By late March the weather was warmer and spring made herself known at Moon Brook Cottage, accompanied by cries of goshawks, chiffchaffs, skylarks and the promise of cookoo. Celandines, or star-flowers, cheered up the woods and moon-flowers, more commonly known today as wood anemones, graced the shadows and verges. It was then I was approached by BBC’s Countryfile program regarding ideas for their feature on Easter traditions of Herefordshire.
Much is written concerning modern day Easter traditions and adaptations but early accounts can suggest insight and interest into how our ancestors experienced such a time. The Reformation led to the demise of goodness knows how many rural customs, discarded or banned due to perceived links to idolatry and ‘heathen’ ways. Thankfully some adapted and transformed into folk traditions.
The writings of medieval clerics can be useful resources but many customs were either ignored, regarded as not worthy or interesting enough to warrant recording, the records have not survived or not practiced at that time. Many that were noticed became obsolete or had adapted/changed in format by the time later antiquarians made it their business to record them. These accounts were often written from their own personal perspective and interpretation subscribing to the notion of quaint ‘rustic’ countryfolk practising remnants of forgotten rituals of their ancient forebears. Although such accounts are often speculative and, if I may say, condescending they remain useful as indicators of attitudes and customs of the period. The Herefordshire folklorist, Ella Mary Leather from Weobley and Charlotte Burne from Shropshire are perceived as two of the most reliable curators of such customs collected in the nineteenth and early twentieth centuries. Yet there are older examples which although should sometimes be approached with caution are most informative when regarded in their historical context.
John Mirk, Augustinian canon, Lilleshall Abbey, 14th century
In the Middle Ages Maundy Thursday was also known as ‘Scher’ or ‘Sharp’ Thursday’. Writing in the14th century John Mirk stated that men would ‘dodde hor heddyus & clyp hor berdys’, that is shave their heads & trim their beards. This was either as a penance or an act of symbolic renewal before ‘Astyr- day’, Easter Sunday. Mirk wrote that a priest should shave his crown so that ‘there schall nothing be bytwene God almyghty and hym’.
Ēosturmōnaþ: The Venerable Bede, English Monk, Jarrow, 8th Century
Bede asserted that ‘Easter’ (OE Ēosturmōnaþ or Eostor-monath) was so called after a spring goddess, Eostre. There is little corroboration for this yet Easter falls at a time of year that vibrates with energy of new life and possibilities: it is very feasible that the English Saxons would have recognised this time of year in the form of a goddess as did their continental counterparts. Today Eostre (and Ostara) remain popular with neopagans.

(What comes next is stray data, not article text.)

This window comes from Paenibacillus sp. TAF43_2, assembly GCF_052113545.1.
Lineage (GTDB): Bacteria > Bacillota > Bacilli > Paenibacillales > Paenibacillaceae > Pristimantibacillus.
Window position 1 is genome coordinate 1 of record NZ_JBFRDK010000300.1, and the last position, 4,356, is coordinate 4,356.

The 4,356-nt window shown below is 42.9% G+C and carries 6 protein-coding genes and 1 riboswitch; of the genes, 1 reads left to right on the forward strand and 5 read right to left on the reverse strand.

The Anglo-Saxons referred to Easter as Ēastron or Eastre (OE). King Alfred the Great declared a holiday for workers seven days either side of Easter Sunday, the celebration of Christ’s rising from the dead.
This is an auspicious time of renewal when nature is flourishing in woods and fields: it is a time of hope and fresh starts and remains a time for celebration.
Here are a few other traditions.
In 1822 the Gentleman’s Magazine published a letter about a visit to Herefordshire where ‘the rustics have a custom called corn-showing’. It described how they gathered in the fields at Easter to pick out ‘cockle’, a type of infestation, from the wheat. They bought with them cake and cider and ‘a yard of toasted cheese’: the first person to pick out the cockle got ‘ the first kiss of the Maid, and the first slice of cake’.
Corn-showing took place on Easter Sunday. Later accounts tell how the farmer, his men and their families took plum pudding and cider up to the fields for a picnic where they would raise a toast for the health of the surrounding crops and a good harvest. Sometimes a small piece of cake was buried in the field, with cider poured on as a libation. The party would join hands and march around the field chanting
Every step a reap, every reap a sheaf
And God send the master a good harvest
This was still practiced during the late 19th century in parts of Herefordshire like the Golden Valley under the shadow of the Black Mountain. A libation of cider and cake was taken to the orchards at Peterchurch for the the fruit trees. This all sounds like a spring wassail, an opportunity to gather together and to appeal for a good and fruitful harvest
Good Friday Bread
Bread baked on Good Friday was marked with a cross and kept as medicine for ‘dumb animals and Christians’. It was believed bread baked this day would never go mouldy & was sometimes hung in the house as a protective talisman.
Good Friday, once known as ‘God’s Friday‘, was considered so holy that the devil would not put in an appearance that day so the bread was sacred.